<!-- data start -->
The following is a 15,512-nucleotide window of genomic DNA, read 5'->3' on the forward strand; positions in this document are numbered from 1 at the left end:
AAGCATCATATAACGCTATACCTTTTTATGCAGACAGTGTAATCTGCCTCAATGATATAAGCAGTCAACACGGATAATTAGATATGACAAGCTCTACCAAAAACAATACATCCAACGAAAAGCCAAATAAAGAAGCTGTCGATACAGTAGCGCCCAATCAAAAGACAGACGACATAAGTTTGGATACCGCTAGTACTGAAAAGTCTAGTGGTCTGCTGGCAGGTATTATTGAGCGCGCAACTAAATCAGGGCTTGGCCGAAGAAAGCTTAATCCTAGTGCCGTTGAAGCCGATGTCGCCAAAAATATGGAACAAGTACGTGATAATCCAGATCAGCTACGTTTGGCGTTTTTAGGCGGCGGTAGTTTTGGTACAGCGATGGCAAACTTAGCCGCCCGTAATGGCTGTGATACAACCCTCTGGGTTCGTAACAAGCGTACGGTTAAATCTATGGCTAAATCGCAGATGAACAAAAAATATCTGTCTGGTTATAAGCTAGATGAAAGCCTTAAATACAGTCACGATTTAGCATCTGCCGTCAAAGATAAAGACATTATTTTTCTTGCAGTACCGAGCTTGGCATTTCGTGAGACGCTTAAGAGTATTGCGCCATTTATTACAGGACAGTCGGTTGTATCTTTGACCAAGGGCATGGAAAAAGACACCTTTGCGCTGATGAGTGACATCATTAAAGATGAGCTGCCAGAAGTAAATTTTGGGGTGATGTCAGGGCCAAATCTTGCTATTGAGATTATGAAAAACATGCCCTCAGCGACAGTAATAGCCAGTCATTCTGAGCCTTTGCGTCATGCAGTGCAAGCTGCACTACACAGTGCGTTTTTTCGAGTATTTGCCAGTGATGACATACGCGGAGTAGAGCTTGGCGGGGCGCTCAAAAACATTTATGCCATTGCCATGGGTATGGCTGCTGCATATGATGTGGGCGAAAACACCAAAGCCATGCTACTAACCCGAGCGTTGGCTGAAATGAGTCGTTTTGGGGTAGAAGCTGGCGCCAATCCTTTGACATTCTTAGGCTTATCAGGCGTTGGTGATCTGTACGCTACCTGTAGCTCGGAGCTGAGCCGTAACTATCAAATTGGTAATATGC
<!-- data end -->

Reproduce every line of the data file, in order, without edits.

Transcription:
The following is a 15,512-nucleotide window of genomic DNA, read 5'->3' on the forward strand; positions in this document are numbered from 1 at the left end:
AAGCATCATATAACGCTATACCTTTTTATGCAGACAGTGTAATCTGCCTCAATGATATAAGCAGTCAACACGGATAATTAGATATGACAAGCTCTACCAAAAACAATACATCCAACGAAAAGCCAAATAAAGAAGCTGTCGATACAGTAGCGCCCAATCAAAAGACAGACGACATAAGTTTGGATACCGCTAGTACTGAAAAGTCTAGTGGTCTGCTGGCAGGTATTATTGAGCGCGCAACTAAATCAGGGCTTGGCCGAAGAAAGCTTAATCCTAGTGCCGTTGAAGCCGATGTCGCCAAAAATATGGAACAAGTACGTGATAATCCAGATCAGCTACGTTTGGCGTTTTTAGGCGGCGGTAGTTTTGGTACAGCGATGGCAAACTTAGCCGCCCGTAATGGCTGTGATACAACCCTCTGGGTTCGTAACAAGCGTACGGTTAAATCTATGGCTAAATCGCAGATGAACAAAAAATATCTGTCTGGTTATAAGCTAGATGAAAGCCTTAAATACAGTCACGATTTAGCATCTGCCGTCAAAGATAAAGACATTATTTTTCTTGCAGTACCGAGCTTGGCATTTCGTGAGACGCTTAAGAGTATTGCGCCATTTATTACAGGACAGTCGGTTGTATCTTTGACCAAGGGCATGGAAAAAGACACCTTTGCGCTGATGAGTGACATCATTAAAGATGAGCTGCCAGAAGTAAATTTTGGGGTGATGTCAGGGCCAAATCTTGCTATTGAGATTATGAAAAACATGCCCTCAGCGACAGTAATAGCCAGTCATTCTGAGCCTTTGCGTCATGCAGTGCAAGCTGCACTACACAGTGCGTTTTTTCGAGTATTTGCCAGTGATGACATACGCGGAGTAGAGCTTGGCGGGGCGCTCAAAAACATTTATGCCATTGCCATGGGTATGGCTGCTGCATATGATGTGGGCGAAAACACCAAAGCCATGCTACTAACCCGAGCGTTGGCTGAAATGAGTCGTTTTGGGGTAGAAGCTGGCGCCAATCCTTTGACATTCTTAGGCTTATCAGGCGTTGGTGATCTGTACGCTACCTGTAGCTCGGAGCTGAGCCGTAACTATCAAATTGGTAATATGC